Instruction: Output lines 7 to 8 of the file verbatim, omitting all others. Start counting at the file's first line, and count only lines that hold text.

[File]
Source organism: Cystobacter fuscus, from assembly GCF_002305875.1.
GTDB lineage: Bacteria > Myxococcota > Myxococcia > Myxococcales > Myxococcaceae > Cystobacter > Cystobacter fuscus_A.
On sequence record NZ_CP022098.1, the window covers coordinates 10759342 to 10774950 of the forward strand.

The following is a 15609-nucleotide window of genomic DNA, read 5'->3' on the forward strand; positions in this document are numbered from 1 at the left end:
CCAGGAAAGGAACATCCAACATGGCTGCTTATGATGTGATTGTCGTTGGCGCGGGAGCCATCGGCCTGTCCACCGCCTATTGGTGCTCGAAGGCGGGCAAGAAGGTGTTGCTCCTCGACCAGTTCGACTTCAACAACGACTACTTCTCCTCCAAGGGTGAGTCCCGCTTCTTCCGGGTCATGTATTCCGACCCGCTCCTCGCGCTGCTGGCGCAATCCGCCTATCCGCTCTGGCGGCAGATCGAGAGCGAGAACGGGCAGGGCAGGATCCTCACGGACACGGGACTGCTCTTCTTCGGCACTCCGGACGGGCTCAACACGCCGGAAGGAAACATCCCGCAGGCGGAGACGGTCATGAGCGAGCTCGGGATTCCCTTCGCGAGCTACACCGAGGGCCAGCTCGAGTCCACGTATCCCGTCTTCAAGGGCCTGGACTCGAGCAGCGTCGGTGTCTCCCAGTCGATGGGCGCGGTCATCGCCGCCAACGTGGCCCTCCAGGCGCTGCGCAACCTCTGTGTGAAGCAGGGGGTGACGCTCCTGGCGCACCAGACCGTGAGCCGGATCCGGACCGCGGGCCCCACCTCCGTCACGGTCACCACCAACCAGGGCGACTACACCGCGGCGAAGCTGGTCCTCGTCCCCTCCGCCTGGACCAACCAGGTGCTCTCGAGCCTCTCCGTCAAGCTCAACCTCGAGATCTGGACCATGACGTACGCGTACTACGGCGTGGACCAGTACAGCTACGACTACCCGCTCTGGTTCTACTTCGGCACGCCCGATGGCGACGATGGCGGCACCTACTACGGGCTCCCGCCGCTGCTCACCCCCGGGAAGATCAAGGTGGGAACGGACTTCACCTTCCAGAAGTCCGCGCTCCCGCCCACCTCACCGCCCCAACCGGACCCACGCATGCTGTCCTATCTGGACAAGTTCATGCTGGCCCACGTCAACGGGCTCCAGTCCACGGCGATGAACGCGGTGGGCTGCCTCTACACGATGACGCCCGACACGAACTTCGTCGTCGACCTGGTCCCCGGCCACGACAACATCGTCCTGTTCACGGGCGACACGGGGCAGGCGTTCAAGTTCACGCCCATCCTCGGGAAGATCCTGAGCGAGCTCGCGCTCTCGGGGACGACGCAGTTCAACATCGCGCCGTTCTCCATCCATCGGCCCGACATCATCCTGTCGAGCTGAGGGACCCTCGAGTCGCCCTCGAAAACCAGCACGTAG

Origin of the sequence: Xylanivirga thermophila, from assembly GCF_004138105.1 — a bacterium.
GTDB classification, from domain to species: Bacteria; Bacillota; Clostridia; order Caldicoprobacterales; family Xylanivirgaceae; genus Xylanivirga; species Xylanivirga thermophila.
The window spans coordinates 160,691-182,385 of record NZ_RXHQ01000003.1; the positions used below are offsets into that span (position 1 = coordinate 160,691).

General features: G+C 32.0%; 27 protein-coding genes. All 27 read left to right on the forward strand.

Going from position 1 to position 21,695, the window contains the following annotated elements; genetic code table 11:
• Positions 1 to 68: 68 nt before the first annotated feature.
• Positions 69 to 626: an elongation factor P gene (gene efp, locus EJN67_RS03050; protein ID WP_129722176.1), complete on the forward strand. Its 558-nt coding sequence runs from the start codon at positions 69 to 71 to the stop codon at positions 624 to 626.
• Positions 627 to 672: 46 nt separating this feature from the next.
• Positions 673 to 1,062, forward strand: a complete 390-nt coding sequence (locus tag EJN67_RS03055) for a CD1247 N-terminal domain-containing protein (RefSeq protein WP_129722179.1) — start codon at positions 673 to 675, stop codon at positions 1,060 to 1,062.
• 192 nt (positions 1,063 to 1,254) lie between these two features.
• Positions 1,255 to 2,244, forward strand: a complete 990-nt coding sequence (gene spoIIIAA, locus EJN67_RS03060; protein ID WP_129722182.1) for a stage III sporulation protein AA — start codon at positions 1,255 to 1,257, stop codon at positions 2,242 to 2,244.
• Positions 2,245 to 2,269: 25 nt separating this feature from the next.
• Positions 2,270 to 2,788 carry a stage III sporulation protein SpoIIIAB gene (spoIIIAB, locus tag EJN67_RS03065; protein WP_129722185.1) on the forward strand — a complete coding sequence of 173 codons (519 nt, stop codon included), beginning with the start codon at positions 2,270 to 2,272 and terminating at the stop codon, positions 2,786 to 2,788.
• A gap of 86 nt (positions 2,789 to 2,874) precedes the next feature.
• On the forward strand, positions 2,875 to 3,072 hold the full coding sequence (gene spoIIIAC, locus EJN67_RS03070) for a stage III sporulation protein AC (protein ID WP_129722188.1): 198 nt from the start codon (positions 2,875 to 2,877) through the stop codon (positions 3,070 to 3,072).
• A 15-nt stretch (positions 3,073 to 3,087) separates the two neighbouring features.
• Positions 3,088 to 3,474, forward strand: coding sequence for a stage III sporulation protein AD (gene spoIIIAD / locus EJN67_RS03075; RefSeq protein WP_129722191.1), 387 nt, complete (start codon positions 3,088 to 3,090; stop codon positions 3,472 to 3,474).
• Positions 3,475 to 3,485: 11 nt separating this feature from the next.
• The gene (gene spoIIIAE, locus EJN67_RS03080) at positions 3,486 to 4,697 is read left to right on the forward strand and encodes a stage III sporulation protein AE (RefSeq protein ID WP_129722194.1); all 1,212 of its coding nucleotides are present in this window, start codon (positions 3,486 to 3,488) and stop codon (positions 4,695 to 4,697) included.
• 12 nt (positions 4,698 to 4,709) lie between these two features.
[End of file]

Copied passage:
GTDB classification, from domain to species: Bacteria; Bacillota; Clostridia; order Caldicoprobacterales; family Xylanivirgaceae; genus Xylanivirga; species Xylanivirga thermophila.
The window spans coordinates 160,691-182,385 of record NZ_RXHQ01000003.1; the positions used below are offsets into that span (position 1 = coordinate 160,691).